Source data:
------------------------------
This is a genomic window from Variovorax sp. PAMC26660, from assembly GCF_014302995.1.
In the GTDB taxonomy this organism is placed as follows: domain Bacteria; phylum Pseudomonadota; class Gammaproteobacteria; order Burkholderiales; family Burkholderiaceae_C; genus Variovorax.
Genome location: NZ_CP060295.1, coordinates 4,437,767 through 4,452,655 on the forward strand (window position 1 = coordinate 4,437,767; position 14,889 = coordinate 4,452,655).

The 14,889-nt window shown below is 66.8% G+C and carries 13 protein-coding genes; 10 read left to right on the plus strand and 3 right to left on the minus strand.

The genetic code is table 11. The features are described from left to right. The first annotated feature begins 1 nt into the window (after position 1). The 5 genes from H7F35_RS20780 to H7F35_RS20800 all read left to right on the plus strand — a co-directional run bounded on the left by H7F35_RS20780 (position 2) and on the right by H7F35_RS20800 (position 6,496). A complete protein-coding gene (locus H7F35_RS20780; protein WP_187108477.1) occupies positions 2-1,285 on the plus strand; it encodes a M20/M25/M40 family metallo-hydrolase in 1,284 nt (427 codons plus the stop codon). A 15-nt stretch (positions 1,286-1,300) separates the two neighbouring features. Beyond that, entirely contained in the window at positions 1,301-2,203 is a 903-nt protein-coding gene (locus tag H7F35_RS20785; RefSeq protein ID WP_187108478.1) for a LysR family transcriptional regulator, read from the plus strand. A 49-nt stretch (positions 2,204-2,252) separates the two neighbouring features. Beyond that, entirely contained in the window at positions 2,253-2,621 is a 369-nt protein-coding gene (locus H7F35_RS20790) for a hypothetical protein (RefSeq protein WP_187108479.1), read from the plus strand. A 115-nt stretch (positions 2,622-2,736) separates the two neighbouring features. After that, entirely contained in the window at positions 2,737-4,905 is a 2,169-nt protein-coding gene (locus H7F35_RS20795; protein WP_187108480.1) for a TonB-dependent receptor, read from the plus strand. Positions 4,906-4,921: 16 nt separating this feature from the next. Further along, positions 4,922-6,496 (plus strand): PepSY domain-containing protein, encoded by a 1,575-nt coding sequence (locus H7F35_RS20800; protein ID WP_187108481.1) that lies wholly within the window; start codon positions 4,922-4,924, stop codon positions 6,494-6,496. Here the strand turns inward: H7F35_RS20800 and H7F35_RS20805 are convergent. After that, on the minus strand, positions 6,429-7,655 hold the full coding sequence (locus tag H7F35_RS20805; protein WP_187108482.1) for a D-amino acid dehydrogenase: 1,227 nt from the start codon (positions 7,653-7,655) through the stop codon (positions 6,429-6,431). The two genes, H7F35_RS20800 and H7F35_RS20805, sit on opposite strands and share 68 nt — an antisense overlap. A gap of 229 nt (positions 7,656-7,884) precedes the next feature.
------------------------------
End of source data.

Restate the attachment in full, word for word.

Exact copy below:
This is a genomic window from Variovorax sp. PAMC26660, from assembly GCF_014302995.1.
In the GTDB taxonomy this organism is placed as follows: domain Bacteria; phylum Pseudomonadota; class Gammaproteobacteria; order Burkholderiales; family Burkholderiaceae_C; genus Variovorax.
Genome location: NZ_CP060295.1, coordinates 4,437,767 through 4,452,655 on the forward strand (window position 1 = coordinate 4,437,767; position 14,889 = coordinate 4,452,655).

The 14,889-nt window shown below is 66.8% G+C and carries 13 protein-coding genes; 10 read left to right on the plus strand and 3 right to left on the minus strand.

The genetic code is table 11. The features are described from left to right. The first annotated feature begins 1 nt into the window (after position 1). The 5 genes from H7F35_RS20780 to H7F35_RS20800 all read left to right on the plus strand — a co-directional run bounded on the left by H7F35_RS20780 (position 2) and on the right by H7F35_RS20800 (position 6,496). A complete protein-coding gene (locus H7F35_RS20780; protein WP_187108477.1) occupies positions 2-1,285 on the plus strand; it encodes a M20/M25/M40 family metallo-hydrolase in 1,284 nt (427 codons plus the stop codon). A 15-nt stretch (positions 1,286-1,300) separates the two neighbouring features. Beyond that, entirely contained in the window at positions 1,301-2,203 is a 903-nt protein-coding gene (locus tag H7F35_RS20785; RefSeq protein ID WP_187108478.1) for a LysR family transcriptional regulator, read from the plus strand. A 49-nt stretch (positions 2,204-2,252) separates the two neighbouring features. Beyond that, entirely contained in the window at positions 2,253-2,621 is a 369-nt protein-coding gene (locus H7F35_RS20790) for a hypothetical protein (RefSeq protein WP_187108479.1), read from the plus strand. A 115-nt stretch (positions 2,622-2,736) separates the two neighbouring features. After that, entirely contained in the window at positions 2,737-4,905 is a 2,169-nt protein-coding gene (locus H7F35_RS20795; protein WP_187108480.1) for a TonB-dependent receptor, read from the plus strand. Positions 4,906-4,921: 16 nt separating this feature from the next. Further along, positions 4,922-6,496 (plus strand): PepSY domain-containing protein, encoded by a 1,575-nt coding sequence (locus H7F35_RS20800; protein ID WP_187108481.1) that lies wholly within the window; start codon positions 4,922-4,924, stop codon positions 6,494-6,496. Here the strand turns inward: H7F35_RS20800 and H7F35_RS20805 are convergent. After that, on the minus strand, positions 6,429-7,655 hold the full coding sequence (locus tag H7F35_RS20805; protein WP_187108482.1) for a D-amino acid dehydrogenase: 1,227 nt from the start codon (positions 7,653-7,655) through the stop codon (positions 6,429-6,431). The two genes, H7F35_RS20800 and H7F35_RS20805, sit on opposite strands and share 68 nt — an antisense overlap. A gap of 229 nt (positions 7,656-7,884) precedes the next feature.